If Not IsPostBack Then
          myComponent.FillDataSet(myDataSet1)
          DataGrid1.DataBind()      ' Add this line
       End If
    End Sub
    

    For more details on binding controls, see Data Access in Web Forms Pages.

To test the project

  1. On the Build menu, click Build Solution.
  2. On the Debug menu, click Start Without Debugging.

    You can now display data from the database on a Web Forms page and view it in your browser. The Titles column consists of hyperlinks. Later in the walkthrough, you will be able to click one of those hyperlinks and display the details of a specific book.

    Viewing the Titles Table in the Browser

Adding a Details Panel to the Web Form

The details panel allows you to view additional information about the selected books without cluttering the DataGrid with extraneous material.

In this step, you are going to add a DataView, which allows you to filter the table so that only the currently selected row is displayed.

To add a DataView

  1. Switch to the Web Forms page design view.
  2. On the View menu, click Toolbox.
  3. Drag a DataView control from the Data tab onto the Web Forms Designer surface.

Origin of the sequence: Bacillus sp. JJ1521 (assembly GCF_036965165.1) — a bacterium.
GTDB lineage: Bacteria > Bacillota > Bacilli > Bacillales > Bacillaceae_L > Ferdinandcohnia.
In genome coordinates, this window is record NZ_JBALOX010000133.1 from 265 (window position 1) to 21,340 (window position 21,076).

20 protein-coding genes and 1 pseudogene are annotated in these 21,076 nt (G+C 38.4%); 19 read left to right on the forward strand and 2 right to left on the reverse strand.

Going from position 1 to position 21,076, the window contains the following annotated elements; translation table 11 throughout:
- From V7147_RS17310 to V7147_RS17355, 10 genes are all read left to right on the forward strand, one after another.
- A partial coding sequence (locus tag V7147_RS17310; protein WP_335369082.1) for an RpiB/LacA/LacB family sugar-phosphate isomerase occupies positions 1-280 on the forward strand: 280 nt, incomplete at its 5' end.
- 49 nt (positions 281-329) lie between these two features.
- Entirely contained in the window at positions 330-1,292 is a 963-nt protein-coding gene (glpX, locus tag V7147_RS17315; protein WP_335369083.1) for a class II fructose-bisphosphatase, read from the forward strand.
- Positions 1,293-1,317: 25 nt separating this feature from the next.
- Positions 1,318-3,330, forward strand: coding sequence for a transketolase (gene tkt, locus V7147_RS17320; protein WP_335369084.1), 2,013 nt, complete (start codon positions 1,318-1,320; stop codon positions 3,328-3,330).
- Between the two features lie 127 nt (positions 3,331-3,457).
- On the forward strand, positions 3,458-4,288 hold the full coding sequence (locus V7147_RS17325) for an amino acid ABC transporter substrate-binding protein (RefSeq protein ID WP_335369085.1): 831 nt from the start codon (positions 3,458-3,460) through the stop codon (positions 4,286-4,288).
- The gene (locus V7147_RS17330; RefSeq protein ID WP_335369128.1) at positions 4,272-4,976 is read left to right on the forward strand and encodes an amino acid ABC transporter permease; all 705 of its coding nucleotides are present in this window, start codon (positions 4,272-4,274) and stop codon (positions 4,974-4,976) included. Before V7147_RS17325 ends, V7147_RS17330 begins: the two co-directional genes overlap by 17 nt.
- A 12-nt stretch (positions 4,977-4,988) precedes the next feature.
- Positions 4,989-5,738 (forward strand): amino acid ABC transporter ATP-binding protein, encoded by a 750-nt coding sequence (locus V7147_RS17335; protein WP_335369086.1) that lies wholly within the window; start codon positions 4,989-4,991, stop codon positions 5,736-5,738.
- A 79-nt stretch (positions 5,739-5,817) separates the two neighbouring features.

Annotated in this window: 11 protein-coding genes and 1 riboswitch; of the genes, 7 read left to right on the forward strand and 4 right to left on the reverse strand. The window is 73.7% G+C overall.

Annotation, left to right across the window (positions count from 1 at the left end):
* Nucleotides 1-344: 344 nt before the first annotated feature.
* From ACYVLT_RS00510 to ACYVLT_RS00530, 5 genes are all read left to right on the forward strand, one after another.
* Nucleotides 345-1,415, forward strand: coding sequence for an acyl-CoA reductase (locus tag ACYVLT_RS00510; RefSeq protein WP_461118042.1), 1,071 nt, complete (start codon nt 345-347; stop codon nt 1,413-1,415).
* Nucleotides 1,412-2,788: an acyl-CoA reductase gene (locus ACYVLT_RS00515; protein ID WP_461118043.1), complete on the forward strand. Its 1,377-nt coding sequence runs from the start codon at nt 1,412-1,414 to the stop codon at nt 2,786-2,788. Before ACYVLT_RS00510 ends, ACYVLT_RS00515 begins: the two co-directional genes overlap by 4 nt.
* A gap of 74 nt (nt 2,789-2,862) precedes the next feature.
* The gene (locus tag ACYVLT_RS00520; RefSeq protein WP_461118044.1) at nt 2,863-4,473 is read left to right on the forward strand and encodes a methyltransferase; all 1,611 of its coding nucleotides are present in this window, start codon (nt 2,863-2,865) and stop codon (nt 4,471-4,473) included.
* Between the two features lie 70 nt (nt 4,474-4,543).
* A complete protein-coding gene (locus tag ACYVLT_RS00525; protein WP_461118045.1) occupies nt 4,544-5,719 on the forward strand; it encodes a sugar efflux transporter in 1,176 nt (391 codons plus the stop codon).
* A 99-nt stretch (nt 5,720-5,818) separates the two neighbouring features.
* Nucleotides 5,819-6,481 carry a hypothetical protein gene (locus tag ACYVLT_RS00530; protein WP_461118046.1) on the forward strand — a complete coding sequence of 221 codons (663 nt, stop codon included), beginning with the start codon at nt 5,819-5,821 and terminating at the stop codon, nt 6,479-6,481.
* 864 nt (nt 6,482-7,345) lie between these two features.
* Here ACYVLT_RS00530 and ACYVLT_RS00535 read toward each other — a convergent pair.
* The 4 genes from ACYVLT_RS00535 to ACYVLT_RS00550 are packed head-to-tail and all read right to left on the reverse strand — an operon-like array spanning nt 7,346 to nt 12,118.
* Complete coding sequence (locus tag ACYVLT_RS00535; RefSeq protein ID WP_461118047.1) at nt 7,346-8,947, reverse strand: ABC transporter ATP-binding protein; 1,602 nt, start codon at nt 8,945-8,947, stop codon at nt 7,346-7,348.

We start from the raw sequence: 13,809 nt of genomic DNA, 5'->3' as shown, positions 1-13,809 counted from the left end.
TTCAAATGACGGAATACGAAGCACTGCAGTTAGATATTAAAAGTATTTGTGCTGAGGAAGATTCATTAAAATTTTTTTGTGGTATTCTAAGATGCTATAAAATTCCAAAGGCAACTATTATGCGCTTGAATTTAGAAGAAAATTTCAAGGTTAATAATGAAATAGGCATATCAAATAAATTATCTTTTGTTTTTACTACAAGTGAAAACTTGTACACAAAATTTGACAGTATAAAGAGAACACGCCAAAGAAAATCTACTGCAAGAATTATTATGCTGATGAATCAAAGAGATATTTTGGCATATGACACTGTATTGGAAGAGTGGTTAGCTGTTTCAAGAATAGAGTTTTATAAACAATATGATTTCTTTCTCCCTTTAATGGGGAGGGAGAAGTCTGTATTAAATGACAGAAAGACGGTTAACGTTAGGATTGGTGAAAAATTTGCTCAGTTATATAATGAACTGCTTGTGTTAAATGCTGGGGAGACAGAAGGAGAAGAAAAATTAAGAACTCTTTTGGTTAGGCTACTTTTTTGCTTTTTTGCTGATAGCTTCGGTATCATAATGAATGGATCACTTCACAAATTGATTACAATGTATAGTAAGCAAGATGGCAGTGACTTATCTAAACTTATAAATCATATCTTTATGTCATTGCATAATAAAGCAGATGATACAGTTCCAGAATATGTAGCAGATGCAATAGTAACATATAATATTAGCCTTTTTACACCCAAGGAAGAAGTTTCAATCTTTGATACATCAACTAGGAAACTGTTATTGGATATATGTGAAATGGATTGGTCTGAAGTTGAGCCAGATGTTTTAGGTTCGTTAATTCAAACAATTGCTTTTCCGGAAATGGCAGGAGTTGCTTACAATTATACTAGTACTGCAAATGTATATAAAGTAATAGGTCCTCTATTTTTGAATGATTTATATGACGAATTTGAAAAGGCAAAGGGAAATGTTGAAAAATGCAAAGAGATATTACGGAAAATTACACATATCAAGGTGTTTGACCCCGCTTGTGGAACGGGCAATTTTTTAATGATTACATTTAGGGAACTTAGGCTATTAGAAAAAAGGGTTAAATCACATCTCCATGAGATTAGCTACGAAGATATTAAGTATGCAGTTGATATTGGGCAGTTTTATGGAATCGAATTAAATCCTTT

A new object, dataView1, is added to the nonvisual part of the Web Forms Designer surface.

  4. Select the dataView1 object and display its Properties page by clicking Properties Window on the View menu.
  5. Expand the Data node and select the Table property. Link the table by clicking titles in the drop-down list as shown in the following figure.

    The name myDataSet1.titles appears next to the Table property.

    dataView1 Properties

In this step, you add Label controls that correspond to data columns and bind each Label to the DataView.

To add Label controls

  1. For each detail field that you are using (such as title-id, title, price, and pubdate), drag a Label control from the Web Forms tab of the Toolbox onto the Web Forms Designer surface.
  2. Select each label and bind it to a field as follows:
    1. Display the Properties page of the selected label by clicking Properties Window on the View menu.
    2. Expand the Data property.
    3. Select the DataBindings property page by clicking the ellipsis () button next to DataBindings.